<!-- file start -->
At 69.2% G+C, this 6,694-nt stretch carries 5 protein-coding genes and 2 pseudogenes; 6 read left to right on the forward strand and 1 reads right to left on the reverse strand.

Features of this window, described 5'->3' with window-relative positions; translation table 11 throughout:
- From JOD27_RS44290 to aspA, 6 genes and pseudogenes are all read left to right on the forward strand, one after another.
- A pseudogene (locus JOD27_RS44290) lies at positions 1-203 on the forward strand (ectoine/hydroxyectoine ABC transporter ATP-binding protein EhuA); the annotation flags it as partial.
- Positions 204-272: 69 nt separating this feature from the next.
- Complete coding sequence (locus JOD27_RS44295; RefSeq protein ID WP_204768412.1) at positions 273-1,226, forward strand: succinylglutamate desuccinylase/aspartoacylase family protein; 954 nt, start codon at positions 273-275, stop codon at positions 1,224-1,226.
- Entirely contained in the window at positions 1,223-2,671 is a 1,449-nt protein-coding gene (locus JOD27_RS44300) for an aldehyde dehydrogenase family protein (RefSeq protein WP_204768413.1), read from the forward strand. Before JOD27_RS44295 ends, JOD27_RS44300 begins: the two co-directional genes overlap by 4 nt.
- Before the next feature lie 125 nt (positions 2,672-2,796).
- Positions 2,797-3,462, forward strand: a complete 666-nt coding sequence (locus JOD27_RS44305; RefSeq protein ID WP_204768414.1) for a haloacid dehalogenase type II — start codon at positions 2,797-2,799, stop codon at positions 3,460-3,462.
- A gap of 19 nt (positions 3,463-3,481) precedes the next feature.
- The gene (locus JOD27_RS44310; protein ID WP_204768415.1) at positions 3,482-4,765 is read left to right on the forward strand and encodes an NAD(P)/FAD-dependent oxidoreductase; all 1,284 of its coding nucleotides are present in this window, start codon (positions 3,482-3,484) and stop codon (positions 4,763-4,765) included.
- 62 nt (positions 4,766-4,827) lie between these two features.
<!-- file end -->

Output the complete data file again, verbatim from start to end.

At 69.2% G+C, this 6,694-nt stretch carries 5 protein-coding genes and 2 pseudogenes; 6 read left to right on the forward strand and 1 reads right to left on the reverse strand.

Features of this window, described 5'->3' with window-relative positions; translation table 11 throughout:
- From JOD27_RS44290 to aspA, 6 genes and pseudogenes are all read left to right on the forward strand, one after another.
- A pseudogene (locus JOD27_RS44290) lies at positions 1-203 on the forward strand (ectoine/hydroxyectoine ABC transporter ATP-binding protein EhuA); the annotation flags it as partial.
- Positions 204-272: 69 nt separating this feature from the next.
- Complete coding sequence (locus JOD27_RS44295; RefSeq protein ID WP_204768412.1) at positions 273-1,226, forward strand: succinylglutamate desuccinylase/aspartoacylase family protein; 954 nt, start codon at positions 273-275, stop codon at positions 1,224-1,226.
- Entirely contained in the window at positions 1,223-2,671 is a 1,449-nt protein-coding gene (locus JOD27_RS44300) for an aldehyde dehydrogenase family protein (RefSeq protein WP_204768413.1), read from the forward strand. Before JOD27_RS44295 ends, JOD27_RS44300 begins: the two co-directional genes overlap by 4 nt.
- Before the next feature lie 125 nt (positions 2,672-2,796).
- Positions 2,797-3,462, forward strand: a complete 666-nt coding sequence (locus JOD27_RS44305; RefSeq protein ID WP_204768414.1) for a haloacid dehalogenase type II — start codon at positions 2,797-2,799, stop codon at positions 3,460-3,462.
- A gap of 19 nt (positions 3,463-3,481) precedes the next feature.
- The gene (locus JOD27_RS44310; protein ID WP_204768415.1) at positions 3,482-4,765 is read left to right on the forward strand and encodes an NAD(P)/FAD-dependent oxidoreductase; all 1,284 of its coding nucleotides are present in this window, start codon (positions 3,482-3,484) and stop codon (positions 4,763-4,765) included.
- 62 nt (positions 4,766-4,827) lie between these two features.